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When does clean eating become an unhealthy obsession? New findings on who is at risk

May 14, 2019

TORONTO, May 14, 2019 - Researchers at York University's Faculty of Health say those who have a history of an eating disorder, obsessive-compulsive traits, dieting, poor body image, and a drive for thinness are more likely to develop a pathological obsession with healthy eating or consuming only healthy food, known as orthorexia nervosa (ON). Although eating healthy is an important part of a healthy lifestyle, for some people this preoccupation with healthy eating can become physically and socially impairing.

In the first exhaustive review of the psychosocial risk factors associated with orthorexia nervosa, York University psychology researchers examined all studies published up until the end of 2018 in two popular databases. They looked at studies that examined how orthorexia nervosa is related to psychosocial risk factors that predisposed or made an individual vulnerable to or more likely to develop the condition. They then amalgamated all available findings for each risk factor to reach conclusions about which psychosocial factors were most reliably associated with the condition.

"The long-term impact of these findings is that they will lead to better recognition among healthcare providers as well as members of the public that so-called healthy eating can, in fact, be unhealthy. It can lead to malnourishment or make it very difficult to socialize with people in settings that involve eating. It can also be expensive and time-consuming," says Jennifer Mills, associate professor in the Department of Psychology and senior author on the study.

"When taken to the extreme, an obsession with clean eating can be a sign that the person is struggling to manage their mental health."

Previous research has shown that unlike individuals with anorexia nervosa who restrict calories to maintain very low body weight, people who have the condition have a fixation with the quality of food eaten and its preparation rather than the number of calories. Over time, they spend increasing amounts of time and effort purchasing, planning, and preparing pure and healthy meals, which eventually becomes an all-consuming obsession that interferes with other areas of life and results in weight loss.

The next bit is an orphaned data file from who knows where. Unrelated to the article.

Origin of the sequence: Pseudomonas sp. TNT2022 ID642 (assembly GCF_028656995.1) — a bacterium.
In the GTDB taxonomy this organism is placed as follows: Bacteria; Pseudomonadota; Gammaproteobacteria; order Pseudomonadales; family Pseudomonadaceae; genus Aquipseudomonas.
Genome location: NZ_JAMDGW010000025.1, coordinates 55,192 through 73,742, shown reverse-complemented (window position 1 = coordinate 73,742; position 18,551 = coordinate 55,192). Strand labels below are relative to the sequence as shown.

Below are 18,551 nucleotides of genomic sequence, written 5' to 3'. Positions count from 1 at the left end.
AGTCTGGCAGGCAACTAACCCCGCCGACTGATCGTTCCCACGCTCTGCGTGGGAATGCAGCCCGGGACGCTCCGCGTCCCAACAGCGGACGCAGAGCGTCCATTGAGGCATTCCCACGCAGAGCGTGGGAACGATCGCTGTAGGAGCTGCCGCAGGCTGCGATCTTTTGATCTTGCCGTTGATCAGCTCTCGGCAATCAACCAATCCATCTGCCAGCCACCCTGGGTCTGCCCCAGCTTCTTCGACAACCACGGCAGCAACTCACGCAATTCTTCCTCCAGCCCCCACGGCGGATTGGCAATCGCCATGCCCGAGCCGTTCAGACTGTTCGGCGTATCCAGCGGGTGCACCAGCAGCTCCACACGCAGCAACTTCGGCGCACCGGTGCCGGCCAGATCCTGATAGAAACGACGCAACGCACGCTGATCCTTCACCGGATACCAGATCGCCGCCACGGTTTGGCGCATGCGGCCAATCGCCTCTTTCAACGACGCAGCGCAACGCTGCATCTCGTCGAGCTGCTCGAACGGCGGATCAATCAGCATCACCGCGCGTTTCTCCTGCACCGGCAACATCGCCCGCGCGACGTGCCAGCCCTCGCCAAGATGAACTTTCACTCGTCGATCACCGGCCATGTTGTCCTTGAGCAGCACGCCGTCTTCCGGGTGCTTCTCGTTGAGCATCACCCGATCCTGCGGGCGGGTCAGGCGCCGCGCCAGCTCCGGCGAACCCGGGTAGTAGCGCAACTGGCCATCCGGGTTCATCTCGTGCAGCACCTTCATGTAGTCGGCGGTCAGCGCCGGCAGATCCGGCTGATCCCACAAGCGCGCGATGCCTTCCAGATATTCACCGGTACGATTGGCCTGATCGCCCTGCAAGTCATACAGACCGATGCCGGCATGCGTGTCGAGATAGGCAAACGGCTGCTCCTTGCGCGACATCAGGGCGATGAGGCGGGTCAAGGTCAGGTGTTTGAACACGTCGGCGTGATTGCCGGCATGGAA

One of the main reasons for conducting this study was that current research on the condition is limited. Unlike other eating disorders, such as anorexia, bulimia, orthorexia is not recognized in standard psychiatric manuals for healthcare providers.

"It was surprising to me that the overwhelming majority of the articles in this field were of neutral-poor quality, indicating that the results of these studies must be interpreted with caution," says Sarah McComb, a Master's student in Mills' lab and first author of the study. "It really suggests a call for more valid measurement tools of orthorexia, so that more reliable conclusions can be drawn about the true prevalence of orthorexia in the population and which psychosocial factors really put a person at risk for developing orthorexia nervosa."

Researchers found the literature consistently showed that those who have obsessive-compulsive traits, depression and a previous eating disorder, and/or are preoccupied with their appearance and body image, are more likely to be at risk for developing the condition. Other eating habits such as being a vegetarian or vegan also put individuals at higher risk for developing orthorexia nervosa. Lacto-vegetarians were at highest risk for the condition and people who are on a strict eating schedule, spending large amounts of time preparing meals, were also at greater risk.

"In our research, we found equal rates of men and women who struggle with symptoms of orthorexia nervosa," said Mills. "We still think of eating disorders as being a problem that affects mostly young women. Because of that assumption, the symptoms and negative consequences of orthorexia nervosa can fly under the radar and not be noticed or taken seriously."

Researchers say developing a consistent definition of orthorexia nervosa will make it easier for health researchers to develop reliable measures and provide better diagnosis and treatment of the condition.
-end-
The study is published in Appetite.

York University champions new ways of thinking that drive teaching and research excellence. Our students receive the education they need to create big ideas that make an impact on the world. Meaningful and sometimes unexpected careers result from cross-disciplinary programming, innovative course design and diverse experiential learning opportunities. York students and graduates push limits, achieve goals and find solutions to the world's most pressing social challenges, empowered by a strong community that opens minds. York U is an internationally recognized research university - our 11 faculties and 25 research centres have partnerships with 200+ leading universities worldwide. Located in Toronto, York is the third largest university in Canada, with a strong community of 53,000 students, 7,000 faculty and administrative staff, and more than 300,000 alumni.

York U's fully bilingual Glendon Campus is home to Southern Ontario's Centre of Excellence for French Language and Bilingual Postsecondary Education.

Media Contact: Anjum Nayyar, York University Media Relations, 416-736-2100 ext. 44543, anayyar@yorku.ca

York University

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